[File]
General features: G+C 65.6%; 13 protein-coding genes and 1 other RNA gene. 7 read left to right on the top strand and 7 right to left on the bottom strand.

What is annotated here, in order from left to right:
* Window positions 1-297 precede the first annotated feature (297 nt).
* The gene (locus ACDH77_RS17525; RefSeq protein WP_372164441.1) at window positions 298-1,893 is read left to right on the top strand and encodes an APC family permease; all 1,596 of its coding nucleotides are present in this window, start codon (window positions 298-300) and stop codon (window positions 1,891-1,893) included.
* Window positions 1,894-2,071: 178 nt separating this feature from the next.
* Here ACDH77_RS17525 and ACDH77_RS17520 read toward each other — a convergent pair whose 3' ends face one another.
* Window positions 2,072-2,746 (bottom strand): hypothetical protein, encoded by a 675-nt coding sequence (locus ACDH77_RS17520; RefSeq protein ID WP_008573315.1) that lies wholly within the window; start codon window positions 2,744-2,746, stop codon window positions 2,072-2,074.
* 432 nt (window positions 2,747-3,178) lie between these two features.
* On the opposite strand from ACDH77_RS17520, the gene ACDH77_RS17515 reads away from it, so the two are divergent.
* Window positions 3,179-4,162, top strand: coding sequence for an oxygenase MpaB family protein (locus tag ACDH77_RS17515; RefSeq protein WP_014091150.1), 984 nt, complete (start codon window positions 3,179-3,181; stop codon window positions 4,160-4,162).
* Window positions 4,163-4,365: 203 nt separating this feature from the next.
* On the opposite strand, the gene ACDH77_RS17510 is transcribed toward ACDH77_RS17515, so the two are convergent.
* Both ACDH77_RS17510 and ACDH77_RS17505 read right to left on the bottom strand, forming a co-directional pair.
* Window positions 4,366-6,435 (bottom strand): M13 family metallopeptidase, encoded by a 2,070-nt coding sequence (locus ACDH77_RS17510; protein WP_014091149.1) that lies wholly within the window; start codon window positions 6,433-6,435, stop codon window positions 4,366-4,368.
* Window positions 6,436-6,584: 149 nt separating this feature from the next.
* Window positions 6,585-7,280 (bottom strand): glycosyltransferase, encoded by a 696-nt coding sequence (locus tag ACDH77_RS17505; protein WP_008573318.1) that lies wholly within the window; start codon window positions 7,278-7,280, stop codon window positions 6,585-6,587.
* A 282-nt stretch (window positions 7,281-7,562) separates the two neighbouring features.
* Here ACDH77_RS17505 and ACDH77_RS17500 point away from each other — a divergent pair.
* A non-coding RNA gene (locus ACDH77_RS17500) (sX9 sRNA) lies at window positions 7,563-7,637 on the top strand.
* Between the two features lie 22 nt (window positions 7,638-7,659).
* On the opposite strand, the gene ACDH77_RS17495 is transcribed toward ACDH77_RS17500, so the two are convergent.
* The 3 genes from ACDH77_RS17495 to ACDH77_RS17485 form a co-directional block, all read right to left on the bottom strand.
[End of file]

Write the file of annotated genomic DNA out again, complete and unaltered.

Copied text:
General features: G+C 65.6%; 13 protein-coding genes and 1 other RNA gene. 7 read left to right on the top strand and 7 right to left on the bottom strand.

What is annotated here, in order from left to right:
* Window positions 1-297 precede the first annotated feature (297 nt).
* The gene (locus ACDH77_RS17525; RefSeq protein WP_372164441.1) at window positions 298-1,893 is read left to right on the top strand and encodes an APC family permease; all 1,596 of its coding nucleotides are present in this window, start codon (window positions 298-300) and stop codon (window positions 1,891-1,893) included.
* Window positions 1,894-2,071: 178 nt separating this feature from the next.
* Here ACDH77_RS17525 and ACDH77_RS17520 read toward each other — a convergent pair whose 3' ends face one another.
* Window positions 2,072-2,746 (bottom strand): hypothetical protein, encoded by a 675-nt coding sequence (locus ACDH77_RS17520; RefSeq protein ID WP_008573315.1) that lies wholly within the window; start codon window positions 2,744-2,746, stop codon window positions 2,072-2,074.
* 432 nt (window positions 2,747-3,178) lie between these two features.
* On the opposite strand from ACDH77_RS17520, the gene ACDH77_RS17515 reads away from it, so the two are divergent.
* Window positions 3,179-4,162, top strand: coding sequence for an oxygenase MpaB family protein (locus tag ACDH77_RS17515; RefSeq protein WP_014091150.1), 984 nt, complete (start codon window positions 3,179-3,181; stop codon window positions 4,160-4,162).
* Window positions 4,163-4,365: 203 nt separating this feature from the next.
* On the opposite strand, the gene ACDH77_RS17510 is transcribed toward ACDH77_RS17515, so the two are convergent.
* Both ACDH77_RS17510 and ACDH77_RS17505 read right to left on the bottom strand, forming a co-directional pair.
* Window positions 4,366-6,435 (bottom strand): M13 family metallopeptidase, encoded by a 2,070-nt coding sequence (locus ACDH77_RS17510; protein WP_014091149.1) that lies wholly within the window; start codon window positions 6,433-6,435, stop codon window positions 4,366-4,368.
* Window positions 6,436-6,584: 149 nt separating this feature from the next.
* Window positions 6,585-7,280 (bottom strand): glycosyltransferase, encoded by a 696-nt coding sequence (locus tag ACDH77_RS17505; protein WP_008573318.1) that lies wholly within the window; start codon window positions 7,278-7,280, stop codon window positions 6,585-6,587.
* A 282-nt stretch (window positions 7,281-7,562) separates the two neighbouring features.
* Here ACDH77_RS17505 and ACDH77_RS17500 point away from each other — a divergent pair.
* A non-coding RNA gene (locus ACDH77_RS17500) (sX9 sRNA) lies at window positions 7,563-7,637 on the top strand.
* Between the two features lie 22 nt (window positions 7,638-7,659).
* On the opposite strand, the gene ACDH77_RS17495 is transcribed toward ACDH77_RS17500, so the two are convergent.
* The 3 genes from ACDH77_RS17495 to ACDH77_RS17485 form a co-directional block, all read right to left on the bottom strand.